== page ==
Acute respiratory tract infection: a practice examines its antibiotic prescribing habits.
ABSTRACT We wanted to better understand our practice behaviors by measuring antibiotic prescribing patterns for acute respiratory tract infections (ARTIs), which would perhaps help us delineate goals for quality improvement interventions. We determined (1) the distribution of ARTI final diagnoses in our practice, (2) the frequency and types of antibiotics prescribed, and (3) the factors associated with antibiotic prescribing for patients with ARTI.
We looked at office visits for adults with ARTI symptoms that occurred between December 14, 2009, and March 4, 2010. We compiled a convenience sample of 438 patient visits, collecting historical information, physical examination findings, diagnostic impressions, and treatment decisions.
Among the 438 patients, cough was the most common presenting complaint (58%). Acute sinusitis was the most frequently assigned final diagnosis (32%), followed by viral upper respiratory tract infection (29%), and acute bronchitis (24%). Sixty-nine percent of all ARTI patients (304/438) received antibiotic prescriptions, with macrolides being most commonly prescribed (167/304 [55%]). Prescribing antibiotics was associated with a complaint of sinus pain or shortness of breath, duration of illness ≥8 days, and specific abnormal physical exam findings. Prescribing rates did not vary based on patient age or presence of risk factors associated with complication. Variations in prescribing rates were noted between individual providers and groups of providers.
We found that we prescribed antibiotics at high rates. Diagnoses of acute sinusitis and bronchitis may have been overused as false justification for antibiotic therapy. We used broad-spectrum antibiotics frequently. We have identified several gaps between current and desired performance to address in practice-based quality improvement interventions.
- [Show abstract] [Hide abstract]
ABSTRACT: The objective of this study was to educate health care providers and patients to reduce overall antibiotic prescription rates for patients with acute respiratory tract infection (ARTI). An interdisciplinary quality improvement team used the Define, Measure, Analyze, Improve, and Control quality improvement process to change patient expectations and provider antibiotic prescribing patterns. Providers received personal and group academic detailing about baseline behaviors, copies of treatment guidelines, and educational materials to use with patients. Get Smart About Antibiotics Week materials educated patients about appropriate antibiotic use. Providers collected demographic and clinical information about a case series of patients with ARTIs and their subsequent provision of antibiotics. In total, 241 patients with ARTIs were accrued. The antibiotic prescribing rate for patients aged 18 years and older was significantly reduced from 69% at baseline to 56% after interventions (95% confidence interval = 49.1%-63.4%; P<.001). Providers' prescribing behaviors significantly improved after multiple quality improvement interventions.American Journal of Medical Quality 02/2013; 28(6). DOI:10.1177/1062860613476133 · 1.78 Impact Factor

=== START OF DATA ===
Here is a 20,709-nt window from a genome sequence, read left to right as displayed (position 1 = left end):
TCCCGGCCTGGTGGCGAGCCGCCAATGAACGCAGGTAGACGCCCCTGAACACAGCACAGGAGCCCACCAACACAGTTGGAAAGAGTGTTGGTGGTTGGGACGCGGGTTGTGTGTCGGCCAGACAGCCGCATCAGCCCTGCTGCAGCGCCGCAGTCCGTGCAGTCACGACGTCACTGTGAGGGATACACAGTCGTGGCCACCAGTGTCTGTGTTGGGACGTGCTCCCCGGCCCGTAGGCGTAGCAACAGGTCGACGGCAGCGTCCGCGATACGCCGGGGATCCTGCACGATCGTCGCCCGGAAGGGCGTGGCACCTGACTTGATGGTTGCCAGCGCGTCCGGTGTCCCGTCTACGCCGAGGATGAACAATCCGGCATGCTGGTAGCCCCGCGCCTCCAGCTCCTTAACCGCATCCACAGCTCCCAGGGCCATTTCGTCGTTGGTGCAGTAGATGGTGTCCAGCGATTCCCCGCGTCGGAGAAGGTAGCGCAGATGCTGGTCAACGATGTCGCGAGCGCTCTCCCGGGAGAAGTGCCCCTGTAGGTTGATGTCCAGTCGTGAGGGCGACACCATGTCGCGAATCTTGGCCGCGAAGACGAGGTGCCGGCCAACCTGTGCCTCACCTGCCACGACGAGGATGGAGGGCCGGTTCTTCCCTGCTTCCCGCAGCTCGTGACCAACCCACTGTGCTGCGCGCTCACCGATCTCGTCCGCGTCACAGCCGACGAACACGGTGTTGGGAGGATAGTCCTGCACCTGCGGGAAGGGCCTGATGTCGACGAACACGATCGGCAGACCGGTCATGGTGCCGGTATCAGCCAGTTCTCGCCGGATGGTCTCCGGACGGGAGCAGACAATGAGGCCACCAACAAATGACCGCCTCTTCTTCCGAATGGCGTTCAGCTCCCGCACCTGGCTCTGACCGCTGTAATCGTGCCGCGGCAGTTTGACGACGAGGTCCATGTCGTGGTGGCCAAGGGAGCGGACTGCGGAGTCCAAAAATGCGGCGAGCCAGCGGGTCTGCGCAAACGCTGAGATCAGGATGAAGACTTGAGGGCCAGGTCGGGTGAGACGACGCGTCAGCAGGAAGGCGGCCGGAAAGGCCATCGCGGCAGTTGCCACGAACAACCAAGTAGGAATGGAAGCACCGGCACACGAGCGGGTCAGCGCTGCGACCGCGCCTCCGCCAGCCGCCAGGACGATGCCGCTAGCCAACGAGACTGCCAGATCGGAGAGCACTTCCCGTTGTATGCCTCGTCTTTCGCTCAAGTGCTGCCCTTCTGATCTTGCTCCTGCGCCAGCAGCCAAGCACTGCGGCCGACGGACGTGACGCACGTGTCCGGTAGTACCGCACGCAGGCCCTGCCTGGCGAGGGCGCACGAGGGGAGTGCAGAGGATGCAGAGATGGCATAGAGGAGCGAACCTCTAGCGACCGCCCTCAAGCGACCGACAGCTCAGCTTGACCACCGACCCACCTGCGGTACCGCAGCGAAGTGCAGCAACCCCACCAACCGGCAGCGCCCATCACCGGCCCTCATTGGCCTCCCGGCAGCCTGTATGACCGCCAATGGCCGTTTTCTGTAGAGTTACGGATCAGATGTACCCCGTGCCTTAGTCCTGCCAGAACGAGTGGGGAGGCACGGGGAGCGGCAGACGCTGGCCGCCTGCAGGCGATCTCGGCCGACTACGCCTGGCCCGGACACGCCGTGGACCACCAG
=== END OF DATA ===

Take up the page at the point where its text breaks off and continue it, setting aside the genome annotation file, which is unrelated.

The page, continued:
- [Show abstract] [Hide abstract]
ABSTRACT: We investigated antimicrobial susceptibility and the molecular mechanism involved in conferring high-level macrolide resistance in 47 clinical isolates of Moraxella nonliquefaciens from Japan. Antimicrobial susceptibility was determined using the Etest and agar dilution methods. Thirty-two erythromycin-nonsusceptible strains were evaluated for the possibility of clonal spreading, using PFGE. To analyse the mechanism related to macrolide resistance, mutations in the 23S rRNA gene and the ribosomal proteins, and the presence of methylase genes were investigated by PCR and sequencing. The efflux system was examined using appropriate inhibitors. Penicillin, ampicillin, amoxicillin, cefixime, levofloxacin, and antimicrobials containing β-lactamase-inhibitors showed strong activities against 47 M. nonliquefaciens, of which 32 (68.1%) showed high-level MICs to macrolides (MIC ≥ 128 mg/L) and shared the A2058T mutation in the 23S rRNA gene. The geometric mean MIC to macrolides of A2058T-mutated strains was significantly higher than that of wild-type strains (P < 0.0001). Thirty-two isolates with high-level macrolide MICs clustered into 30 patterns on the basis of the PFGE dendrogram. In contrast, no common mutations of the ribosomal proteins, methylase genes, or overproduction of the efflux system were observed in A2058T-mutated strains. Moreover, of 47 M. nonliquefaciens strains, 43 (91.5%) were bro-1, and 4 (8.5%) were bro-2 positive. Our results suggested that most M. nonliquefaciens clinical isolates show a high-level macrolide resistance conferred by the A2058T mutation in the 23S rRNA gene. This study represents the first characterization of M. nonliquefaciens.Journal of Medical Microbiology 11/2013; 63(Pt_2). DOI:10.1099/jmm.0.061788-0 · 2.27 Impact Factor